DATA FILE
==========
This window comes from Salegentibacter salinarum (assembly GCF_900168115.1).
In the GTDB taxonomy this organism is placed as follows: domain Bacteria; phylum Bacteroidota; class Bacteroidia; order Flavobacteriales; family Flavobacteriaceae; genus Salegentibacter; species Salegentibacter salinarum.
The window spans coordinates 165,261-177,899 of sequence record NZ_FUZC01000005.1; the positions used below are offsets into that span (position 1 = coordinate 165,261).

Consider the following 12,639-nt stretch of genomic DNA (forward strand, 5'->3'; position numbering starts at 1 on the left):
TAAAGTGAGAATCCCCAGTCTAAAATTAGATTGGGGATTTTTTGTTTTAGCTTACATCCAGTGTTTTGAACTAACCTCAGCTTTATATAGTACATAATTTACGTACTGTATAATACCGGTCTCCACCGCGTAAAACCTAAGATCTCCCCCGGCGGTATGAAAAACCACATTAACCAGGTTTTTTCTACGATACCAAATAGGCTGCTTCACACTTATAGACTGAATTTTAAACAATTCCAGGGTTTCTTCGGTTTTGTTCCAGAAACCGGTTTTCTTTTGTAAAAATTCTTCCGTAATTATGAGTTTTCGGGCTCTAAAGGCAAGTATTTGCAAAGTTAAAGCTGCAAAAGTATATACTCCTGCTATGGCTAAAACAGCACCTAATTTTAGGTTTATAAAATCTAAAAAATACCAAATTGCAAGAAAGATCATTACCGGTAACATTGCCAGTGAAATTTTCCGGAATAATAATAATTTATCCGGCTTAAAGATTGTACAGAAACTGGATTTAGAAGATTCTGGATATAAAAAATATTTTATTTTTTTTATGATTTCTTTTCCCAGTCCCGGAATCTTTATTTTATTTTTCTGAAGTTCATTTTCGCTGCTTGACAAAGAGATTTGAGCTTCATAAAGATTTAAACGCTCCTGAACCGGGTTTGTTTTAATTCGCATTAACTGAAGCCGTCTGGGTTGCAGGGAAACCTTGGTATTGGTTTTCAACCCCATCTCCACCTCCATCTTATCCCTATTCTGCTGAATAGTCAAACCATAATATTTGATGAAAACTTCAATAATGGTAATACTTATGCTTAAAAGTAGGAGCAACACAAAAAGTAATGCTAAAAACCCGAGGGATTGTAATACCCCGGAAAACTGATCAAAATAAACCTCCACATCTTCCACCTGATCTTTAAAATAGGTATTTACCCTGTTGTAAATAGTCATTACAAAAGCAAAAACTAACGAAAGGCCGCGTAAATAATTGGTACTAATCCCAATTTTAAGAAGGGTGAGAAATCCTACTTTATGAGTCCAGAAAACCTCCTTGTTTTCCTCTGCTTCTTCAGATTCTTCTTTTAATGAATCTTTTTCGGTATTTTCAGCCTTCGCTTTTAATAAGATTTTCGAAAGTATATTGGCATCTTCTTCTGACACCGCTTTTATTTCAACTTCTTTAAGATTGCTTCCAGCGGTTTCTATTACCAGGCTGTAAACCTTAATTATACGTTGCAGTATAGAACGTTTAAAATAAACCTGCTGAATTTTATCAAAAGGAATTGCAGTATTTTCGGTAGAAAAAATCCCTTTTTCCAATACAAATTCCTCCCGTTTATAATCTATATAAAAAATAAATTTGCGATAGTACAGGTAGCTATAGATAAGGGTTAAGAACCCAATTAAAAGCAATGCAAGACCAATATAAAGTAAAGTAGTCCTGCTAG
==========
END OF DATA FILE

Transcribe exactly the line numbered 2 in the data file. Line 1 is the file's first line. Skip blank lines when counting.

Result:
In the GTDB taxonomy this organism is placed as follows: domain Bacteria; phylum Bacteroidota; class Bacteroidia; order Flavobacteriales; family Flavobacteriaceae; genus Salegentibacter; species Salegentibacter salinarum.